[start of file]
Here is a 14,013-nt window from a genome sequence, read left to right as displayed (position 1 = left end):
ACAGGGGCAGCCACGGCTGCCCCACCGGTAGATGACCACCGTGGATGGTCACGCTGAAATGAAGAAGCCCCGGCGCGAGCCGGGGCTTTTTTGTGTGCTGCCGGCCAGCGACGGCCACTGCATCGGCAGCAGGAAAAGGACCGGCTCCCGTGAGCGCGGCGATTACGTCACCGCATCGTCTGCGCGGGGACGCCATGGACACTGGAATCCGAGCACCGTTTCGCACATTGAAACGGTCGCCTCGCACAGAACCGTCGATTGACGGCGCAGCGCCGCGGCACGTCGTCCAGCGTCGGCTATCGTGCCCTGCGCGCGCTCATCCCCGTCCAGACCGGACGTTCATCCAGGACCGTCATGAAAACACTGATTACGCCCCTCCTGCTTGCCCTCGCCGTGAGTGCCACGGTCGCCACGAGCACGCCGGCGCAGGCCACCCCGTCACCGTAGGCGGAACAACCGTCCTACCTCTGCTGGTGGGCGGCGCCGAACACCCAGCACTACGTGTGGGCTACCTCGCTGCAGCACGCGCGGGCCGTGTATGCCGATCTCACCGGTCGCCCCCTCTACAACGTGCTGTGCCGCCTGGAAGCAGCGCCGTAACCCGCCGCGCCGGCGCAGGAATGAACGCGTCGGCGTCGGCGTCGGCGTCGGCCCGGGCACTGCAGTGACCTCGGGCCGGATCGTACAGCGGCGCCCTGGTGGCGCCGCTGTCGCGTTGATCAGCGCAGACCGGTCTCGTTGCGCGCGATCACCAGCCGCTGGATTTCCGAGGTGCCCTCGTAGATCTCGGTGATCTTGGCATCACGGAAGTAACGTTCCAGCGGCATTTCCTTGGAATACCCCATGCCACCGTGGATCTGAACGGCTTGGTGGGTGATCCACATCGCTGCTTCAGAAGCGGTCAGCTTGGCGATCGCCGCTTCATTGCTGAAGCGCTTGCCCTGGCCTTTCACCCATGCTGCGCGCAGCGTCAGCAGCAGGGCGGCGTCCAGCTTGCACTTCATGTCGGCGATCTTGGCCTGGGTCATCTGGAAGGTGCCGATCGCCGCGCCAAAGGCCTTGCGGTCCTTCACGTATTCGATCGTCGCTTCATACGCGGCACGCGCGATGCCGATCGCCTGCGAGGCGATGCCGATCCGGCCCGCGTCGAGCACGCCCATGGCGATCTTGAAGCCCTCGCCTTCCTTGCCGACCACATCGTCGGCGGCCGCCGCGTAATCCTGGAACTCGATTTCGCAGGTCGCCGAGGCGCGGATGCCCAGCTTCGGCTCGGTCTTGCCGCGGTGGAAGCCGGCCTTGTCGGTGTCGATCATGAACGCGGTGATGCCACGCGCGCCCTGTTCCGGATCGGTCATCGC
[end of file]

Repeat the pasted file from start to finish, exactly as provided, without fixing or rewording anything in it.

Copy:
Here is a 14,013-nt window from a genome sequence, read left to right as displayed (position 1 = left end):
ACAGGGGCAGCCACGGCTGCCCCACCGGTAGATGACCACCGTGGATGGTCACGCTGAAATGAAGAAGCCCCGGCGCGAGCCGGGGCTTTTTTGTGTGCTGCCGGCCAGCGACGGCCACTGCATCGGCAGCAGGAAAAGGACCGGCTCCCGTGAGCGCGGCGATTACGTCACCGCATCGTCTGCGCGGGGACGCCATGGACACTGGAATCCGAGCACCGTTTCGCACATTGAAACGGTCGCCTCGCACAGAACCGTCGATTGACGGCGCAGCGCCGCGGCACGTCGTCCAGCGTCGGCTATCGTGCCCTGCGCGCGCTCATCCCCGTCCAGACCGGACGTTCATCCAGGACCGTCATGAAAACACTGATTACGCCCCTCCTGCTTGCCCTCGCCGTGAGTGCCACGGTCGCCACGAGCACGCCGGCGCAGGCCACCCCGTCACCGTAGGCGGAACAACCGTCCTACCTCTGCTGGTGGGCGGCGCCGAACACCCAGCACTACGTGTGGGCTACCTCGCTGCAGCACGCGCGGGCCGTGTATGCCGATCTCACCGGTCGCCCCCTCTACAACGTGCTGTGCCGCCTGGAAGCAGCGCCGTAACCCGCCGCGCCGGCGCAGGAATGAACGCGTCGGCGTCGGCGTCGGCGTCGGCCCGGGCACTGCAGTGACCTCGGGCCGGATCGTACAGCGGCGCCCTGGTGGCGCCGCTGTCGCGTTGATCAGCGCAGACCGGTCTCGTTGCGCGCGATCACCAGCCGCTGGATTTCCGAGGTGCCCTCGTAGATCTCGGTGATCTTGGCATCACGGAAGTAACGTTCCAGCGGCATTTCCTTGGAATACCCCATGCCACCGTGGATCTGAACGGCTTGGTGGGTGATCCACATCGCTGCTTCAGAAGCGGTCAGCTTGGCGATCGCCGCTTCATTGCTGAAGCGCTTGCCCTGGCCTTTCACCCATGCTGCGCGCAGCGTCAGCAGCAGGGCGGCGTCCAGCTTGCACTTCATGTCGGCGATCTTGGCCTGGGTCATCTGGAAGGTGCCGATCGCCGCGCCAAAGGCCTTGCGGTCCTTCACGTATTCGATCGTCGCTTCATACGCGGCACGCGCGATGCCGATCGCCTGCGAGGCGATGCCGATCCGGCCCGCGTCGAGCACGCCCATGGCGATCTTGAAGCCCTCGCCTTCCTTGCCGACCACATCGTCGGCGGCCGCCGCGTAATCCTGGAACTCGATTTCGCAGGTCGCCGAGGCGCGGATGCCCAGCTTCGGCTCGGTCTTGCCGCGGTGGAAGCCGGCCTTGTCGGTGTCGATCATGAACGCGGTGATGCCACGCGCGCCCTGTTCCGGATCGGTCATCGC